The introductory walk along the river by the ‘professional guide’  gave me sight of more large trout than I’d ever seen before anywhwere, and it rained Mayflies !.   There was no escape, I was obliged to fish.   I explained to the ‘professional guide’ that he wasn’t needed, and after a few minutes watching me, he drifted off to put his feet up.  I can’t imagine what his role is other than to tie flies on for those used to assistance with everything, and preventing them from drowning themselves. In the first hour I caught eight large trout, three came in three consecutive casts.  I began ‘snicking’ my fly away from some of the larger and therefore dumber ones, presuming that smaller fish might be wildies.  I changed flies for entertainment….Sedges, Daddy Long Legs, Hawthorn Flies, all took fish !  An hour and a half later I wondered what I was going to do all day.

First fish caught – didn’t bother taking photos after this one.

 

If this is a corporate fly fishing venue, I would have thought that those who have clawed their way up to dizzy heights on the corporate ladder must surely feel that their obvious intelligence is insulted by this ‘fish in a barrel’ ease.   They’d be better challenged going Deer Stalking.   On the river I came across a Father and Son duo, each expensively clad in high quality tweed, and kitted out with top name tackle, cumulatively their clothing and tackle was more expensive than my car, – I felt like a shabby interloper – if this place has poachers they’d probably be better dressed than me.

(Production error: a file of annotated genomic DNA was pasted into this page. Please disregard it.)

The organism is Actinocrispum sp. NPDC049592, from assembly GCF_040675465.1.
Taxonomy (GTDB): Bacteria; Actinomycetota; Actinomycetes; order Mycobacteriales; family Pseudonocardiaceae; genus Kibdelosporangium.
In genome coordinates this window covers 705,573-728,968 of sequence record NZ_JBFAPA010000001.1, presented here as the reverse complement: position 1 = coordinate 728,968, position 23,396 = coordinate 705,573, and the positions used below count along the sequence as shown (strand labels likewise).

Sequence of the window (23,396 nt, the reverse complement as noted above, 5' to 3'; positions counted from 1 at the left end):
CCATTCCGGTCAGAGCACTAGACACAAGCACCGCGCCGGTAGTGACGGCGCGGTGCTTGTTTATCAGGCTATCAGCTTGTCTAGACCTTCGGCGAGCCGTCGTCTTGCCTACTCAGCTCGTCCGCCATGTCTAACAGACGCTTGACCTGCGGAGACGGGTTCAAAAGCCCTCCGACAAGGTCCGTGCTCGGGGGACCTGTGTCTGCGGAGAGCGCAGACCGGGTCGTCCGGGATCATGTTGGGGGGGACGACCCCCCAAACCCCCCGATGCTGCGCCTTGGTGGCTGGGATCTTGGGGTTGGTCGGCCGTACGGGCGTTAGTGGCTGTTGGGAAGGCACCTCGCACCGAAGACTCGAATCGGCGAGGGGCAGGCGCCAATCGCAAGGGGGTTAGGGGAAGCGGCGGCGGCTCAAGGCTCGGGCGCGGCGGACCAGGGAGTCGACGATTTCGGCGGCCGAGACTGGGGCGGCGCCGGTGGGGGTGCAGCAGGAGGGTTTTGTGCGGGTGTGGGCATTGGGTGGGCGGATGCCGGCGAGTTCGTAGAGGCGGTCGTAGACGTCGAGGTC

Its difficult to explain what this day felt like, was I an accidental  ‘extra’ on a filmset ? ……Walt Disney discovers the Waltons fly fishing ?  – maybe its how you’d feel if you’d been force fed crunchie bars.  The whole thing was unreal – I didn’t even get nettled !  The only similarity to what I normally do was the holding of a rod, I really didn’t mean this posting to be derogatory but I can’t see any benefit from this experience.  I’ve thought what the young lad with his dad might have  learned from this experience;  NOT observation, NOT stalking, NOT presentation, NOT fly selection, – there’s absolutely no merit in anything caught.  Unfortunately, what the young lad may have learned is that immediate gratification is available – at a price.

I recall a pithy quote in Bob Wyatts superb book ‘Trout Hunting…The Pursuit of Happiness’ it goes something like, ‘ casting a fly at a stocked trout is similar to dragging a lure in front of a farmyard animal who’s last meal was served on a shovel..’ he’s not far wrong.

The reason I haven’t posted for a while is because the new waterproof camera proved that it wasn’t really waterproof.   I’m back on an ebay cheapie until I find one at a reasonable price.  I’ll make a balancing wild trout fishing post tomorrow.